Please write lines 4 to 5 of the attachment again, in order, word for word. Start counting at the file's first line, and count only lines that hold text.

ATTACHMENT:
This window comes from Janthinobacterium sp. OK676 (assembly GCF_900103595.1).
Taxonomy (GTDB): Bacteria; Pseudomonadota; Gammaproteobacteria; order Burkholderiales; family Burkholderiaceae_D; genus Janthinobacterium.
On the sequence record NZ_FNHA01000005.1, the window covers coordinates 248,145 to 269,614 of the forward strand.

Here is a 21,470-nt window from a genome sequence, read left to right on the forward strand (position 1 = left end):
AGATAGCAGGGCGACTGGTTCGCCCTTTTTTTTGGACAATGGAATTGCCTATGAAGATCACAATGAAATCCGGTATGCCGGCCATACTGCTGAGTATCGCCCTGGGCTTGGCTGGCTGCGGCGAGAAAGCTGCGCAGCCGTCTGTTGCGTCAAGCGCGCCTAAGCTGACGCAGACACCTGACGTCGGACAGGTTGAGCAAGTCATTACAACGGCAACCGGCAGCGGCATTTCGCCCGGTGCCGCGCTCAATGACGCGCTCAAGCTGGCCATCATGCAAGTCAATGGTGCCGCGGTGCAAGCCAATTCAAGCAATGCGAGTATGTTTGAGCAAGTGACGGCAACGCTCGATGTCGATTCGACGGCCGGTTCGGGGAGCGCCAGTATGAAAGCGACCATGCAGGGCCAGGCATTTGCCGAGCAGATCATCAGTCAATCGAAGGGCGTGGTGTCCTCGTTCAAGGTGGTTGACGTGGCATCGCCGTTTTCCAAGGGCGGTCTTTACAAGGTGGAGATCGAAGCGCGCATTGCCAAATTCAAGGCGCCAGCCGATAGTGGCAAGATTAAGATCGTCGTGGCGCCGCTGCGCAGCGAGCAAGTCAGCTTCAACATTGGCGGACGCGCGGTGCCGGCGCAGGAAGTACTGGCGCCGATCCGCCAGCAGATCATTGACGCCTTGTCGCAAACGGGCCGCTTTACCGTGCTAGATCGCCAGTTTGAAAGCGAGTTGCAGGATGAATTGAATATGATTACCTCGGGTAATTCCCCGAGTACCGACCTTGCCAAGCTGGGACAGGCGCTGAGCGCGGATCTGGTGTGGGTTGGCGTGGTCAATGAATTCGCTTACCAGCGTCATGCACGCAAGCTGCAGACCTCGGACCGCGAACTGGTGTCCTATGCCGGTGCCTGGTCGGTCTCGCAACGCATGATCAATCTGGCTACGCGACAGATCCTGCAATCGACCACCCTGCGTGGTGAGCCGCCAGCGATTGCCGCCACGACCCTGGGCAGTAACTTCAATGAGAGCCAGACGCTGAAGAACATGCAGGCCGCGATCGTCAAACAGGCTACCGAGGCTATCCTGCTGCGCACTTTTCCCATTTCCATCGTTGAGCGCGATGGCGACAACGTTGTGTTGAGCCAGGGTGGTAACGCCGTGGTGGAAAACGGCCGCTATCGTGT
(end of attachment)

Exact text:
Here is a 21,470-nt window from a genome sequence, read left to right on the forward strand (position 1 = left end):
AGATAGCAGGGCGACTGGTTCGCCCTTTTTTTTGGACAATGGAATTGCCTATGAAGATCACAATGAAATCCGGTATGCCGGCCATACTGCTGAGTATCGCCCTGGGCTTGGCTGGCTGCGGCGAGAAAGCTGCGCAGCCGTCTGTTGCGTCAAGCGCGCCTAAGCTGACGCAGACACCTGACGTCGGACAGGTTGAGCAAGTCATTACAACGGCAACCGGCAGCGGCATTTCGCCCGGTGCCGCGCTCAATGACGCGCTCAAGCTGGCCATCATGCAAGTCAATGGTGCCGCGGTGCAAGCCAATTCAAGCAATGCGAGTATGTTTGAGCAAGTGACGGCAACGCTCGATGTCGATTCGACGGCCGGTTCGGGGAGCGCCAGTATGAAAGCGACCATGCAGGGCCAGGCATTTGCCGAGCAGATCATCAGTCAATCGAAGGGCGTGGTGTCCTCGTTCAAGGTGGTTGACGTGGCATCGCCGTTTTCCAAGGGCGGTCTTTACAAGGTGGAGATCGAAGCGCGCATTGCCAAATTCAAGGCGCCAGCCGATAGTGGCAAGATTAAGATCGTCGTGGCGCCGCTGCGCAGCGAGCAAGTCAGCTTCAACATTGGCGGACGCGCGGTGCCGGCGCAGGAAGTACTGGCGCCGATCCGCCAGCAGATCATTGACGCCTTGTCGCAAACGGGCCGCTTTACCGTGCTAGATCGCCAGTTTGAAAGCGAGTTGCAGGATGAATTGAATATGATTACCTCGGGTAATTCCCCGAGTACCGACCTTGCCAAGCTGGGACAGGCGCTGAGCGCGGATCTGGTGTGGGTTGGCGTGGTCAATGAATTCGCTTACCAGCGTCATGCACGCAAGCTGCAGACCTCGGACCGCGAACTGGTGTCCTATGCCGGTGCCTGGTCGGTCTCGCAACGCATGATCAATCTGGCTACGCGACAGATCCTGCAATCGACCACCCTGCGTGGTGAGCCGCCAGCGATTGCCGCCACGACCCTGGGCAGTAACTTCAATGAGAGCCAGACGCTGAAGAACATGCAGGCCGCGATCGTCAAACAGGCTACCGAGGCTATCCTGCTGCGCACTTTTCCCATTTCCATCGTTGAGCGCGATGGCGACAACGTTGTGTTGAGCCAGGGTGGTAACGCCGTGGTGGAAAACGGCCGCTATCGTGT